CHICAGO — If the entrance of a hotel is its own sort of stage, then few actors have commanded one quite like Gary Sykes, head doorman at the Thompson Chicago.
From the time his shift begins at 3 p.m. till the time he gets off at 11, Mr. Sykes is a whirlwind of “Well, hello there,” and “I’ll be waiting here when you get back.” He seems to exist in a natural state of multitasking: a man whose default activity is summoning a valet while wheeling luggage indoors and pre-positioning a bellman.
To any guest who inquires, Mr. Sykes will give directions with military precision, opine confidently on the local haunts and conjure cabs with a whistle so piercing it must impress the neighborhood fauna.
And yet one can’t hold a smartphone these days without wondering why, exactly, hotels still need a doorman, even one as formidable as Mr. Sykes. There is GPS to route you to the nearest drugstore, Yelp to rate the local dining scene, Uber to deliver a driver, and so on.
But Mr. Sykes does much more than all of those. When he announces to each new arrival, “Welcome to the Thompson, I’m Gary, hotel ambassador,” he may be that rarity in this age of title inflation: someone who understates his own importance.
There are the little things, of course. Mr. Sykes and his colleagues at the Thompson, Samuel Asante and Verdell Butler, have learned to inspect arriving vehicles for stray phones and wallets, and to reunite them with their owners before either gets too far. (“Oh, you’re good, you’re very good,” said a man after Mr. Asante bent into a black Mercedes and re-emerged with a chunky billfold.)
There is also the matter of the neighbors. The affluent professionals who live in a part of town like the Gold Coast, which is just north of the downtown Loop, have a near-endless capacity for headache-making. If a situation escalates, they can bring down the wrath of the local authorities, who may take a sudden interest in the hotel’s permitting needs.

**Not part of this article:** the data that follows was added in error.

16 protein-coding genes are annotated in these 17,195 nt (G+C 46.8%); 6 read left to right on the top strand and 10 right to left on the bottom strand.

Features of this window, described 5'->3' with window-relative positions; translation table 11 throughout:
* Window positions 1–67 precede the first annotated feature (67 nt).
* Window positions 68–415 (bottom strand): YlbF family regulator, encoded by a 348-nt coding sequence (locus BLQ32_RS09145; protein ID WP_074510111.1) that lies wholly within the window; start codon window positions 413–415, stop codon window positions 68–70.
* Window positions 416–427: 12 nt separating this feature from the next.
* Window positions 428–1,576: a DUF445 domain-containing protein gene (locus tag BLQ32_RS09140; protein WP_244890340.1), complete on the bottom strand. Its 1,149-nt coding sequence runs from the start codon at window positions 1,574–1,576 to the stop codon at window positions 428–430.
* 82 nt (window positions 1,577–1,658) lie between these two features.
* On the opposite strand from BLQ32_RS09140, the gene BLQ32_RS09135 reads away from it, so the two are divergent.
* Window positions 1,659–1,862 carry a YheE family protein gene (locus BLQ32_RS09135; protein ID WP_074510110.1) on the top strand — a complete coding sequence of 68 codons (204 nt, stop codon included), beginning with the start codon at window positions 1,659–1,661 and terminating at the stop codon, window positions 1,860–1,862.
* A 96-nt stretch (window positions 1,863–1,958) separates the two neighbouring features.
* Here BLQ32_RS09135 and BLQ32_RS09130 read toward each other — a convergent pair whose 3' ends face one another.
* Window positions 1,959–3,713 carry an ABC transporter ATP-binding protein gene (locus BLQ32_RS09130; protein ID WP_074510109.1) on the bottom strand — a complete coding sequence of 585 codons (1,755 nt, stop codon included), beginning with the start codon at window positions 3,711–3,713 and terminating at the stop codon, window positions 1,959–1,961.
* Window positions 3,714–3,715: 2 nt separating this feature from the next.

Mr. Sykes and his colleagues go to great lengths to tend to the neighbors’ care and feeding. They offer up the hotel’s valuable curb space for short-term parking, for example, and keep the valet podium stocked with dog treats, or Cheerios for canines with plus-size physiques.
When a grim-faced neighbor announced that she had just thrown up while preparing for a colonoscopy, Mr. Sykes was quick to regale her with stories of successful procedures past. “I’ve been there,” he said in his sunny baritone.
Then there is the problem of intelligence gathering. Mr. Sykes and his colleagues are constantly alert to chatter that a new arrival has lost a piece of luggage or is celebrating an anniversary, so that a complimentary cosmetic bag or bottle of champagne can be arranged. They are often the first to detect a whiff of discontent from a V.I.P., like cast members of the network television shows who bed down there during filming.
One afternoon, a smartly dressed woman stepped out of a small S.U.V. and trooped toward the doorway. Mr. Sykes soon identified her as an undercover shopper who rates hotels. “That was a test,” Mr. Sykes told me, beaming. “But we caught it.”
The giveaway, he said, is that these shoppers instantly accept almost every offer to help — with dinner reservations, theater tickets — no matter how elaborate. “We never know for sure,” said Steve Shern, the Thompson’s general manager. “We just remain consistent in our approach.”
Not that the Thompson doormen have been unaffected by the rise of smartphones. Uber is a particularly sensitive subject. The doormen make about $9 an hour, but their earnings can exceed three times that with tips.
According to Mr. Sykes, tips from hailing cabs once accounted for a quarter to a third of his tip haul, but Uber has sliced that amount by at least half. Even bad weather no longer ensures a line of cab riders. “I used to be able to say, ‘It’s going to rain today; I’m going to make money,’” he said. “Not anymore.”